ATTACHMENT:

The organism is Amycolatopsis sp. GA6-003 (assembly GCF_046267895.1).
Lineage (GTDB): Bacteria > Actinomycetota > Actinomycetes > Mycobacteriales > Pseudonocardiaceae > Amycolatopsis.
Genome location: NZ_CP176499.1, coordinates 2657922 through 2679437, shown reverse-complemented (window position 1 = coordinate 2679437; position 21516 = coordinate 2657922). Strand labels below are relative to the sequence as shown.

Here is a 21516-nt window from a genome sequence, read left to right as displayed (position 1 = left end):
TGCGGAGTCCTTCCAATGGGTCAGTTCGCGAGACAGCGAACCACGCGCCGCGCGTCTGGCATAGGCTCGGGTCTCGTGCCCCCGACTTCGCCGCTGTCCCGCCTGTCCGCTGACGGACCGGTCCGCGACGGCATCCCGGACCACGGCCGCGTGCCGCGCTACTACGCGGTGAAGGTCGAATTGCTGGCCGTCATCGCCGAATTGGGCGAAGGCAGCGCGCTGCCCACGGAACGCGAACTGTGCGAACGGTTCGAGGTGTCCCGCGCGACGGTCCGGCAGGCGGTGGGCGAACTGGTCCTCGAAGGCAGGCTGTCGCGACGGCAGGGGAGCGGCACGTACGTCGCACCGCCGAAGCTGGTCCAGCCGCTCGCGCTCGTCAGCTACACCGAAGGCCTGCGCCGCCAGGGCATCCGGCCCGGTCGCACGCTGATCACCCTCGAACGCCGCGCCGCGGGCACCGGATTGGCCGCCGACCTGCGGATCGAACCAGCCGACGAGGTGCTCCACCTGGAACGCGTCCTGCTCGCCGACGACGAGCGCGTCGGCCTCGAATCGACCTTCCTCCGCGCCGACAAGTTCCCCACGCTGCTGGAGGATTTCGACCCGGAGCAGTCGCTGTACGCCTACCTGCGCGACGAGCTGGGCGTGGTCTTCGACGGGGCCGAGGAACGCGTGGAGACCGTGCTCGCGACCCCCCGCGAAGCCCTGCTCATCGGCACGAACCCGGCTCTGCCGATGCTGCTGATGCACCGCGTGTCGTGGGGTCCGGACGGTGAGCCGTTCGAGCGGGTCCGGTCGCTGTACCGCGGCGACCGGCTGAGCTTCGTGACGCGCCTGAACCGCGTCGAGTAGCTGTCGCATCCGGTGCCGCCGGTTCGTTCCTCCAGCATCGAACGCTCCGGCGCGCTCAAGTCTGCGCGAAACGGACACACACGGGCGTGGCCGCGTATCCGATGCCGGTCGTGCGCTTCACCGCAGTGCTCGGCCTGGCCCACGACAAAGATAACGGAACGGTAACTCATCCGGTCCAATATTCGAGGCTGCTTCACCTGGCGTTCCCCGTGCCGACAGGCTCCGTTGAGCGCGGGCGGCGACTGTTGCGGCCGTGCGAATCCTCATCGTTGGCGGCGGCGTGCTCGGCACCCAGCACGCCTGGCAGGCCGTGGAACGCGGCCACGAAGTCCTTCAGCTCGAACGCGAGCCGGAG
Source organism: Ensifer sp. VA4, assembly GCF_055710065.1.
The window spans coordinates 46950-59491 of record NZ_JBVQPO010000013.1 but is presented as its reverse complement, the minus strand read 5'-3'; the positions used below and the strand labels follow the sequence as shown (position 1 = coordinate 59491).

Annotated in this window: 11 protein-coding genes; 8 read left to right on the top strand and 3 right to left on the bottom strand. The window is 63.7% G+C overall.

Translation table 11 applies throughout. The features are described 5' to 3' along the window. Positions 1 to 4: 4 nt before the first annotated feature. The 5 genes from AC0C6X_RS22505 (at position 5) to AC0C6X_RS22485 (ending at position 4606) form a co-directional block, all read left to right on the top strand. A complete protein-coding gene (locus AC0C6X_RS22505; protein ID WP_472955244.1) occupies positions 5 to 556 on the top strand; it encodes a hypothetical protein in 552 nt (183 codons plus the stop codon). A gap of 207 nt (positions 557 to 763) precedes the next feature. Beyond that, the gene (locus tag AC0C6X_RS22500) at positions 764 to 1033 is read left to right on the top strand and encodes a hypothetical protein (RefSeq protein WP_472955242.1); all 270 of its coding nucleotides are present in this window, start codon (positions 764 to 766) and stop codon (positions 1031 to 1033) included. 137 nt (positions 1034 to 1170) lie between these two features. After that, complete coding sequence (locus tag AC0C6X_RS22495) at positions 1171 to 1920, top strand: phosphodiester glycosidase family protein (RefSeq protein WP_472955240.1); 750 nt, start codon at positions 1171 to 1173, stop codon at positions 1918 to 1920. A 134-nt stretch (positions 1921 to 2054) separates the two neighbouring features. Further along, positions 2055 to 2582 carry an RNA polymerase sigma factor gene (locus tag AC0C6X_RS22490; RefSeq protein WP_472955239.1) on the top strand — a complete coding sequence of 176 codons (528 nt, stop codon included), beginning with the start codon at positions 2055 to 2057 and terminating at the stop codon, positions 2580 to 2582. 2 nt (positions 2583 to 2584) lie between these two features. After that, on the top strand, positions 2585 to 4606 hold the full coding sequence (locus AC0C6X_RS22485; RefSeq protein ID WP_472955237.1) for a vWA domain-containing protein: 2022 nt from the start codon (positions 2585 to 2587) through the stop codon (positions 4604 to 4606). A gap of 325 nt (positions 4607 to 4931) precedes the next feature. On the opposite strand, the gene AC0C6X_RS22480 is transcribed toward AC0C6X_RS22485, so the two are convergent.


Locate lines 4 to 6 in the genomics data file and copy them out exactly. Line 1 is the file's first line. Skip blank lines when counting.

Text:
Here is a 21516-nt window from a genome sequence, read left to right as displayed (position 1 = left end):
TGCGGAGTCCTTCCAATGGGTCAGTTCGCGAGACAGCGAACCACGCGCCGCGCGTCTGGCATAGGCTCGGGTCTCGTGCCCCCGACTTCGCCGCTGTCCCGCCTGTCCGCTGACGGACCGGTCCGCGACGGCATCCCGGACCACGGCCGCGTGCCGCGCTACTACGCGGTGAAGGTCGAATTGCTGGCCGTCATCGCCGAATTGGGCGAAGGCAGCGCGCTGCCCACGGAACGCGAACTGTGCGAACGGTTCGAGGTGTCCCGCGCGACGGTCCGGCAGGCGGTGGGCGAACTGGTCCTCGAAGGCAGGCTGTCGCGACGGCAGGGGAGCGGCACGTACGTCGCACCGCCGAAGCTGGTCCAGCCGCTCGCGCTCGTCAGCTACACCGAAGGCCTGCGCCGCCAGGGCATCCGGCCCGGTCGCACGCTGATCACCCTCGAACGCCGCGCCGCGGGCACCGGATTGGCCGCCGACCTGCGGATCGAACCAGCCGACGAGGTGCTCCACCTGGAACGCGTCCTGCTCGCCGACGACGAGCGCGTCGGCCTCGAATCGACCTTCCTCCGCGCCGACAAGTTCCCCACGCTGCTGGAGGATTTCGACCCGGAGCAGTCGCTGTACGCCTACCTGCGCGACGAGCTGGGCGTGGTCTTCGACGGGGCCGAGGAACGCGTGGAGACCGTGCTCGCGACCCCCCGCGAAGCCCTGCTCATCGGCACGAACCCGGCTCTGCCGATGCTGCTGATGCACCGCGTGTCGTGGGGTCCGGACGGTGAGCCGTTCGAGCGGGTCCGGTCGCTGTACCGCGGCGACCGGCTGAGCTTCGTGACGCGCCTGAACCGCGTCGAGTAGCTGTCGCATCCGGTGCCGCCGGTTCGTTCCTCCAGCATCGAACGCTCCGGCGCGCTCAAGTCTGCGCGAAACGGACACACACGGGCGTGGCCGCGTATCCGATGCCGGTCGTGCGCTTCACCGCAGTGCTCGGCCTGGCCCACGACAAAGATAACGGAACGGTAACTCATCCGGTCCAATATTCGAGGCTGCTTCACCTGGCGTTCCCCGTGCCGACAGGCTCCGTTGAGCGCGGGCGGCGACTGTTGCGGCCGTGCGAATCCTCATCGTTGGCGGCGGCGTGCTCGGCACCCAGCACGCCTGGCAGGCCGTGGAACGCGGCCACGAAGTCCTTCAGCTCGAACGCGAGCCGGAG
Source organism: Ensifer sp. VA4, assembly GCF_055710065.1.